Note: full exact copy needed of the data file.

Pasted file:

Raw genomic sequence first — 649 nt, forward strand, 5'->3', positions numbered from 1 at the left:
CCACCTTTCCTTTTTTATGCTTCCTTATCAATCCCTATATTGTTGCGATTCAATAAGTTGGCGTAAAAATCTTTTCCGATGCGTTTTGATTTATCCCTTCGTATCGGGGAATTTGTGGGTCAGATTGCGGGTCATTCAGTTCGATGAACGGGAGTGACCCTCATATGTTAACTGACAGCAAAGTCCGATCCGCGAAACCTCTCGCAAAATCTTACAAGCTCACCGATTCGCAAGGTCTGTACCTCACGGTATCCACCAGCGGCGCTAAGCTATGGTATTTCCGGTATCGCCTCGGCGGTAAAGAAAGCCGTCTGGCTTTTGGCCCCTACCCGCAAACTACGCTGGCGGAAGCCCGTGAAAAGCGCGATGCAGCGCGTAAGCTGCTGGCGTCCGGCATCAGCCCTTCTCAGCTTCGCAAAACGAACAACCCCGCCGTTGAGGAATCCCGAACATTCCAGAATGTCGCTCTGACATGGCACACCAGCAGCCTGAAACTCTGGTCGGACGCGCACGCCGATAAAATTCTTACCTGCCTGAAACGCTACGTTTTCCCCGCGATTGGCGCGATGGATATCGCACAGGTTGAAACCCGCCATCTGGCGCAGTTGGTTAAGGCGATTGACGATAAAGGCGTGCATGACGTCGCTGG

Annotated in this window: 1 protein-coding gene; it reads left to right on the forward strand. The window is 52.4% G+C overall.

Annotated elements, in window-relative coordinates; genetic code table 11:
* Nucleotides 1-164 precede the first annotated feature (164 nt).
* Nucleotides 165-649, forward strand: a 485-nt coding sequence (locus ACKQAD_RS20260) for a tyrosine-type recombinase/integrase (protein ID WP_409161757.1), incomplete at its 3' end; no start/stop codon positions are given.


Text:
Raw genomic sequence first — 649 nt, forward strand, 5'->3', positions numbered from 1 at the left:
CCACCTTTCCTTTTTTATGCTTCCTTATCAATCCCTATATTGTTGCGATTCAATAAGTTGGCGTAAAAATCTTTTCCGATGCGTTTTGATTTATCCCTTCGTATCGGGGAATTTGTGGGTCAGATTGCGGGTCATTCAGTTCGATGAACGGGAGTGACCCTCATATGTTAACTGACAGCAAAGTCCGATCCGCGAAACCTCTCGCAAAATCTTACAAGCTCACCGATTCGCAAGGTCTGTACCTCACGGTATCCACCAGCGGCGCTAAGCTATGGTATTTCCGGTATCGCCTCGGCGGTAAAGAAAGCCGTCTGGCTTTTGGCCCCTACCCGCAAACTACGCTGGCGGAAGCCCGTGAAAAGCGCGATGCAGCGCGTAAGCTGCTGGCGTCCGGCATCAGCCCTTCTCAGCTTCGCAAAACGAACAACCCCGCCGTTGAGGAATCCCGAACATTCCAGAATGTCGCTCTGACATGGCACACCAGCAGCCTGAAACTCTGGTCGGACGCGCACGCCGATAAAATTCTTACCTGCCTGAAACGCTACGTTTTCCCCGCGATTGGCGCGATGGATATCGCACAGGTTGAAACCCGCCATCTGGCGCAGTTGGTTAAGGCGATTGACGATAAAGGCGTGCATGACGTCGCTGG

Annotated in this window: 1 protein-coding gene; it reads left to right on the forward strand. The window is 52.4% G+C overall.

Annotated elements, in window-relative coordinates; genetic code table 11:
* Nucleotides 1-164 precede the first annotated feature (164 nt).
* Nucleotides 165-649, forward strand: a 485-nt coding sequence (locus ACKQAD_RS20260) for a tyrosine-type recombinase/integrase (protein ID WP_409161757.1), incomplete at its 3' end; no start/stop codon positions are given.